I’ve heard the “always give two business cards” trick several times. The idea is to give two cards so the other person keeps one and can pass one on to another person. I disagree. When I have two business cards forced upon me by someone I just met, it feels overly pushy and much too assumptive for me. Others have told me it’s a big turn-off.
There are times when I want several cards from my contacts, as I plan to give them away. The rule for me is that in order to give someone else’s business card to one of my friends, I have to know them “well,” have used their services or they have been highly recommended by one of my networking friends. No relationship… no referrals (no business card).
Never give someone 2 of your business cards when you first meet. It infers “keep one and pass the second one to someone else,” a right you have yet to earn. One business card in the beginning is quite enough. First of all, if we are meeting for the first time, I don’t really know you and if you assume that I will pass your card to someone else, having just met you… you are very wrong. We don’t have a relationship yet. We just met. It’s too soon to assume such a task.
I never give anyone more than one business card, if that, unless they ask for more. As a matter of fact, I don’t just give my card to anyone. Sometimes after a brief conversation I can instantly discern that they are not someone who I would like to get to know better.
Hand out your business card only after you determine that there has been a connection; that this person is someone you really would like to stay in contact with. Immediately after we have spoken, I jot a quick not to myself about why I should follow-up with this one.
Obviously, the next step is to follow-up the next day; more than two days later in my opinion, is too late to follow-up. By then, they may have forgotten meeting you. When you “call” (not e-mail or text) remind them of where you met and request a time to get together so that can learn more about what they do. It’s best to meet them at their office.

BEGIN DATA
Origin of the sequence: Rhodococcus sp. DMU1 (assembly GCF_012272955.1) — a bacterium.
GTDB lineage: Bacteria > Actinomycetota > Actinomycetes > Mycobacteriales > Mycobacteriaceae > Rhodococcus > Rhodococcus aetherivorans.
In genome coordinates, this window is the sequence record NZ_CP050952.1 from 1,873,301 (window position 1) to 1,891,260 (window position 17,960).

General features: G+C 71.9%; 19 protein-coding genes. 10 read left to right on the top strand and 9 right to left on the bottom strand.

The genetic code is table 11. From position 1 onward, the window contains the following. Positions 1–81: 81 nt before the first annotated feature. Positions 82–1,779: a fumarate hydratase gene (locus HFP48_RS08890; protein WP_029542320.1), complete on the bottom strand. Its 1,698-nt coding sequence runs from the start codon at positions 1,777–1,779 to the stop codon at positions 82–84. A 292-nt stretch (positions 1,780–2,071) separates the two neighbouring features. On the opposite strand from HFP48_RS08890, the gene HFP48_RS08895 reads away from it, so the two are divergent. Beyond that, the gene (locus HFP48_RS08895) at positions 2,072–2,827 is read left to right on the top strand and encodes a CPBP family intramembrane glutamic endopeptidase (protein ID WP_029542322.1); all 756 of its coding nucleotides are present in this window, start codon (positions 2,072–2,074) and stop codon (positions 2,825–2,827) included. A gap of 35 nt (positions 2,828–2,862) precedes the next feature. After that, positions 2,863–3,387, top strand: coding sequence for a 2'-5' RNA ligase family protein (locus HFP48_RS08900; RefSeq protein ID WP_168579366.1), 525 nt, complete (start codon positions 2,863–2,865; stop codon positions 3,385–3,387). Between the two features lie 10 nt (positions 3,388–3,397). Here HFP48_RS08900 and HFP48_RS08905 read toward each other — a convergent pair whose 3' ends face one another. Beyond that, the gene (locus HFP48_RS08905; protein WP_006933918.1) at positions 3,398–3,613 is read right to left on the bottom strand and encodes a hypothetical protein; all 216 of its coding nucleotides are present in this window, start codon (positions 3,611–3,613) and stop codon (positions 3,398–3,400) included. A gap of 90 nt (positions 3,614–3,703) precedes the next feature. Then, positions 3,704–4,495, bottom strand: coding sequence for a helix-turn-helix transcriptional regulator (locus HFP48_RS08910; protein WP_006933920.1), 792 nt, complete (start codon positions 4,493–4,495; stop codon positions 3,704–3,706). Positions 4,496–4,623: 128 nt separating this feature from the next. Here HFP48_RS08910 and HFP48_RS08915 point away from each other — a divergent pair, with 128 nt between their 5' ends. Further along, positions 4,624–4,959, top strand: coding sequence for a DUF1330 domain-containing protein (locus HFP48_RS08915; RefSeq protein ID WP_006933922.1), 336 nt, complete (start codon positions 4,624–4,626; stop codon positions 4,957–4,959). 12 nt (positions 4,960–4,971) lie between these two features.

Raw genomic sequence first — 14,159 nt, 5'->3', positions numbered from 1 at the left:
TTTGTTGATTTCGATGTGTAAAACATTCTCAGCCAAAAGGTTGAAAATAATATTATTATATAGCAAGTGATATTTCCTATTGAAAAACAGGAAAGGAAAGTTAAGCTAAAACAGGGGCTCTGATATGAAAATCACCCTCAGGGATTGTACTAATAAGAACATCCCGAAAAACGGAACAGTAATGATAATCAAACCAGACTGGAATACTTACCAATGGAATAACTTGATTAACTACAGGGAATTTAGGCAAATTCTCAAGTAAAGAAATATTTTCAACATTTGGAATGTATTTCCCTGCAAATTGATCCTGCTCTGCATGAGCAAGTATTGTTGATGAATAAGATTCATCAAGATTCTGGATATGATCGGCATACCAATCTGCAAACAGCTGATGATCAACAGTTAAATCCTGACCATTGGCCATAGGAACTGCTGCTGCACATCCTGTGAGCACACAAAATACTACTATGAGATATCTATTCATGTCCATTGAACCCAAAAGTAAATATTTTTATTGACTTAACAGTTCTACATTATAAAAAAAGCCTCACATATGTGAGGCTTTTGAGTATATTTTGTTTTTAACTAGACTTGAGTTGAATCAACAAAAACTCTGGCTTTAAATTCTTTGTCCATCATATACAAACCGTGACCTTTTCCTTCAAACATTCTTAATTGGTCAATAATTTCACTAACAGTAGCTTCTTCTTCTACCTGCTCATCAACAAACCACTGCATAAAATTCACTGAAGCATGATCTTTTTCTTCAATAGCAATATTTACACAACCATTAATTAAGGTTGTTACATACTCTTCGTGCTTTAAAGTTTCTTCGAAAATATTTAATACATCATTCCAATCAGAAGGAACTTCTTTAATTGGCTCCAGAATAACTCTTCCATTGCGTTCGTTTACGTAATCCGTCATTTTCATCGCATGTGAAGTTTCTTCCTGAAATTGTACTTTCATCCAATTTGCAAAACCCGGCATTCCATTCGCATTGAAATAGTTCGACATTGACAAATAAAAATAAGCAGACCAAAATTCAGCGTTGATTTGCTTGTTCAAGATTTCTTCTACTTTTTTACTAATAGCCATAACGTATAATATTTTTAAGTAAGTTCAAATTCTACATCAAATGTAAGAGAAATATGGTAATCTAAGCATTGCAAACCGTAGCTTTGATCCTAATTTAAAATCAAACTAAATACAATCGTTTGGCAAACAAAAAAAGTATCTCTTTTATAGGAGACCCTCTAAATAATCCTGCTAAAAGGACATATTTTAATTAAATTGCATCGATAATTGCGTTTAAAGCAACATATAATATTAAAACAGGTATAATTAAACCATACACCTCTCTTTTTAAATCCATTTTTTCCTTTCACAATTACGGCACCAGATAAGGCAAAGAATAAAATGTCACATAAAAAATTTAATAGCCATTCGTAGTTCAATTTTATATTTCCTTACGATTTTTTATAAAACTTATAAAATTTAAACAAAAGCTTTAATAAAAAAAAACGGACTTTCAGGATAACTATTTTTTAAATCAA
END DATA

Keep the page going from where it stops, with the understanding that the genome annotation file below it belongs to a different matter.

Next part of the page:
Important: Resist the urge to talk about your business or to attempt to sell them anything if your meeting them at their office. You are there to learn more about them. Generally speaking they will ask about you and your business. They have given you a green light, however I usually tell them a little… just enough to whet their appetite to know more – then once I have determined that they are someone I would like to have a business relationship with, I invite them either to a lunch or a visit to my office.
REVIEW the many other articles on this Blog about business cards: https://networkinghq.wordpress.com/category/business-cards-2/
Copyright © 2013 – Larry James. Adapted from Larry’s latest book, Ten Commitments of Networking: Creative Ways to Maximize Your Personal Connections! Larry James is a Professional Speaker, Author and Networking Coach. He presents networking seminars nationally and “Networking” coaching by telephone or one-on-one. Something NEW about Networking is posted on this Networking BLOG every 4th day! Visit Larry’s Networking Website at: “Networking HQ!”
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